After the battlefield people can become distant and easily agitated when they are affected by PTSD. In severe cases people become extremely violent. Other effects that are very subtle but have a great impact on them, is dealing with their sexuality and their sex life. It can become difficult for couples to continue their sexual relationships with each other because of PTSD. When it comes to sexual orientation. Lesbian and gay couples tend to find this even more difficult to deal with.

For gay couples in this picture above. They find it harder to connect with each other because of the effects of war. It is normal for those in combat to have a stronger bond with the members that serve next to them in war. When returning to civilian life, some find it hard to deal with the isolation from there military unit. Other side effects of combat can affect self-esteem, self value, and interest in others. Before Don’t Ask Don’t Tell was repealed by the US military. People in uniform could not avoid there relationships that were deemed unsuitable for the service. There was a great pressure to embody the American warrior in all aspects and not appear weak to others. This problem was even compounded more after Don’t Ask Don’t Tell was repealed. Even as they served openly, they still had to embody the hyper masculinity of the military. This caused a great strain on those in uniform and on their relationships.

Suicide in the military has become the main battleground for the US Post war on terror. It is estimated that 22 veterans commit suicide every day and if you break that down that is about one every 65 minutes. Suicide and PTSD are commonly linked together with the various studies that have been conducted.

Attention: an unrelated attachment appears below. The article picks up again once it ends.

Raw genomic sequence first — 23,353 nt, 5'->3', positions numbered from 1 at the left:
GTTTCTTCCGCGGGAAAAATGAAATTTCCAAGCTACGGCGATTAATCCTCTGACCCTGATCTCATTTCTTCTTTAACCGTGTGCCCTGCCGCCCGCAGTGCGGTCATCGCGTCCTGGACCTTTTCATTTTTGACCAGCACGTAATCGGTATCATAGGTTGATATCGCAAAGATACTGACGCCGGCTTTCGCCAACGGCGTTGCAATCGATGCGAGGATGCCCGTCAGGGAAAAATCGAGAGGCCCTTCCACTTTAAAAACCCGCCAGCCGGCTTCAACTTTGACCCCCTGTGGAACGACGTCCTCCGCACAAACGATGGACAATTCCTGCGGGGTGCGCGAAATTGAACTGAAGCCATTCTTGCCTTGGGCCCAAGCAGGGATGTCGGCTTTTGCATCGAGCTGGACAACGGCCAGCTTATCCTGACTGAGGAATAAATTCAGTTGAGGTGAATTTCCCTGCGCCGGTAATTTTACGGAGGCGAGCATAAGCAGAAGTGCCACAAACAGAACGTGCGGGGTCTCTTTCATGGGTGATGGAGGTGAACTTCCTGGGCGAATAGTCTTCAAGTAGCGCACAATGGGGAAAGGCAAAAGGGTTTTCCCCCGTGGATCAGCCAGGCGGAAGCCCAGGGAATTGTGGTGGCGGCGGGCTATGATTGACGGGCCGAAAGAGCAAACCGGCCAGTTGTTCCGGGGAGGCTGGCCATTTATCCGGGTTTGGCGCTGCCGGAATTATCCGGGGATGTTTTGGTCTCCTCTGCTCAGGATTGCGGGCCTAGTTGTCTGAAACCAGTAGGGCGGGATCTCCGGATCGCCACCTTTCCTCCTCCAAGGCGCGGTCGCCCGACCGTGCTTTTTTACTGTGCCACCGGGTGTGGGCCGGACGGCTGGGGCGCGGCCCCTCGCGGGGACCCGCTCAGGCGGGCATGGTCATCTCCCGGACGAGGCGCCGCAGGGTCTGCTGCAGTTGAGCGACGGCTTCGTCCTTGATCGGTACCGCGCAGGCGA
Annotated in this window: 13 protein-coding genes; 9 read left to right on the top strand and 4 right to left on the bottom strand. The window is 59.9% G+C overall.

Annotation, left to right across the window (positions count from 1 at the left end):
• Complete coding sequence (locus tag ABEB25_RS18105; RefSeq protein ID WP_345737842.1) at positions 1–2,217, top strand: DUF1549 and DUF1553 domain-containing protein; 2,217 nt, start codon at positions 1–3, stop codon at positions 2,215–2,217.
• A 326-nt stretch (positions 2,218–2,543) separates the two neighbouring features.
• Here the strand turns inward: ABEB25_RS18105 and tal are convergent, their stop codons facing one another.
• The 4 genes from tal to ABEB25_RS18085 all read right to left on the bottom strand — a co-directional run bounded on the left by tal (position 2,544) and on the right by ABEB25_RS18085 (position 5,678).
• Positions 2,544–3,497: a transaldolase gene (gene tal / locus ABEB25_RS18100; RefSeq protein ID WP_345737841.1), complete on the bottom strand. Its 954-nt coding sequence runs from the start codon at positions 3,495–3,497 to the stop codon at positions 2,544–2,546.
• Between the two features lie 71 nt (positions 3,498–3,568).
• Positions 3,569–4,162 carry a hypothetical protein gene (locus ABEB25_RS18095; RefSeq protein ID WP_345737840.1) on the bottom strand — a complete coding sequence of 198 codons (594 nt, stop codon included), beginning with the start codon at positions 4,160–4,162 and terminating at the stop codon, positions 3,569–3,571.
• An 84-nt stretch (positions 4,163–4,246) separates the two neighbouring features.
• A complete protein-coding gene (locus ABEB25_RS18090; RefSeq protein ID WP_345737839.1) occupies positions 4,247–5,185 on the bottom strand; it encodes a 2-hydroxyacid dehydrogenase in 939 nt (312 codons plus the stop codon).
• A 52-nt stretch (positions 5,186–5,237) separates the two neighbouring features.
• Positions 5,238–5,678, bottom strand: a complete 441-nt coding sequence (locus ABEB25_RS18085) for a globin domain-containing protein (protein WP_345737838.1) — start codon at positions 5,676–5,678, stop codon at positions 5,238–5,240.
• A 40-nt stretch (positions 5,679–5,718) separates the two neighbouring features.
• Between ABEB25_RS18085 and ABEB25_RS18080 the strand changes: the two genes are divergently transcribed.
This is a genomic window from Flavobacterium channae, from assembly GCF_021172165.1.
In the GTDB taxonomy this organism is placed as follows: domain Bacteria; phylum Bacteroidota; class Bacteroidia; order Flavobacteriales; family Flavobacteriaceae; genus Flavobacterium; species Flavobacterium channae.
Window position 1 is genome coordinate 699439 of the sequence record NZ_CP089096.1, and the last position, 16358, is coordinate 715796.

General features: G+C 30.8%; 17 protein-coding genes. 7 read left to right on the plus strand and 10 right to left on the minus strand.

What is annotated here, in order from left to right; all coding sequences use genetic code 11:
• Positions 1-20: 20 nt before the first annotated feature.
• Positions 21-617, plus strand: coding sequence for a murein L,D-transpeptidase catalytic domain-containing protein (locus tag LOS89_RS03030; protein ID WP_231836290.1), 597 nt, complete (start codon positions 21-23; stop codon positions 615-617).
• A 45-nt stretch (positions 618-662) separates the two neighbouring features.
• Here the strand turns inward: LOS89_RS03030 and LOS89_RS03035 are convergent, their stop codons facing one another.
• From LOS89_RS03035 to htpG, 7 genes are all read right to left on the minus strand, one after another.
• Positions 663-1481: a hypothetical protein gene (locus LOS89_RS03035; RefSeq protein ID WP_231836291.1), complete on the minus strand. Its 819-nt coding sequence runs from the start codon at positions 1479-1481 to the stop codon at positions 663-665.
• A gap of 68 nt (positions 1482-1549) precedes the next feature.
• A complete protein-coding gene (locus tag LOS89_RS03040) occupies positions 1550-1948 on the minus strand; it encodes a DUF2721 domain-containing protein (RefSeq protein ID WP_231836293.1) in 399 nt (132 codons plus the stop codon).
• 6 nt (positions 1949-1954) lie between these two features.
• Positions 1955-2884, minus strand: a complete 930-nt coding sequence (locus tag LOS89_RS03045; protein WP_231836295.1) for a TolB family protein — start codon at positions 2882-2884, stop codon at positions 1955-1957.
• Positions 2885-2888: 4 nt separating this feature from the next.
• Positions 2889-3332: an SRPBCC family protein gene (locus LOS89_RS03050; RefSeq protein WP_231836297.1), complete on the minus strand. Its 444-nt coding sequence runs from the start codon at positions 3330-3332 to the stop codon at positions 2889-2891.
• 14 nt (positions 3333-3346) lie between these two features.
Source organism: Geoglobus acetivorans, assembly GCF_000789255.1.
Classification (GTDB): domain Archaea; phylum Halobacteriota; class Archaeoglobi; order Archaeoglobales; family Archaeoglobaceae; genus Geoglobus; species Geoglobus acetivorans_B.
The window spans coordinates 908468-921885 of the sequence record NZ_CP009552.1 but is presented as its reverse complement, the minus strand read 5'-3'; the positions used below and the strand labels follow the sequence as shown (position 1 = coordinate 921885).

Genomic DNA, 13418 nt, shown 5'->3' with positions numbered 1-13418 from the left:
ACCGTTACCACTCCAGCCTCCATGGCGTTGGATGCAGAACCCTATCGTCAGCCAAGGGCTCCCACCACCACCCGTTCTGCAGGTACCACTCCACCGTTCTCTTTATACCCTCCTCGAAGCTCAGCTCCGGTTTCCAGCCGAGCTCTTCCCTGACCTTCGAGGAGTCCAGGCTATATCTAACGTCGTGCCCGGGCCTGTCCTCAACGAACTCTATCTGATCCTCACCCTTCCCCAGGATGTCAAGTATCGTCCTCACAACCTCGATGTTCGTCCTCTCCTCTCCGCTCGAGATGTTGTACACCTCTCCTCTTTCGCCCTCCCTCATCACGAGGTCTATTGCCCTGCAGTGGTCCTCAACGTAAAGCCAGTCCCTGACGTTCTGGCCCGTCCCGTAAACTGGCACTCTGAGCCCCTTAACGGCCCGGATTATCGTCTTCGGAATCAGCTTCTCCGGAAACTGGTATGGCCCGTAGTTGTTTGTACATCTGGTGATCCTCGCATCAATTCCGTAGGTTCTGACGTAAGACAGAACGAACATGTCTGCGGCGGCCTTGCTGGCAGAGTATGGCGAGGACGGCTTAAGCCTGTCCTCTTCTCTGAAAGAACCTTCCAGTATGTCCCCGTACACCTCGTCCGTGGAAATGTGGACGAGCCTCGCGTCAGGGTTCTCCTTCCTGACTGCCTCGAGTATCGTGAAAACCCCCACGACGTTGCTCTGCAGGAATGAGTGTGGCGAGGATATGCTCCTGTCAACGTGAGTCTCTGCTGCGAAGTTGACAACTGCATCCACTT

Many service members in the military have not been assigned to a direct combat jobs. The public mindset is that only those who are in combat roles can only have PTSD. This is called a gap in the perception of those that are assigned to combat support roles in general support. Combat support jobs in the military make up a large portion of the military. The public perception of them can be summed up as one thing attention in some cases. The truth is that many of them suffer alone and silently. This results in there condition worsening. The resulting effects can severely affect not only themselves but others that surround them as well.

Steely: The experiences of Private Chris McGregor are visible in his expressive gaze

Visible: Private Becky Hitchcock reflects the strain of service in Afghanistan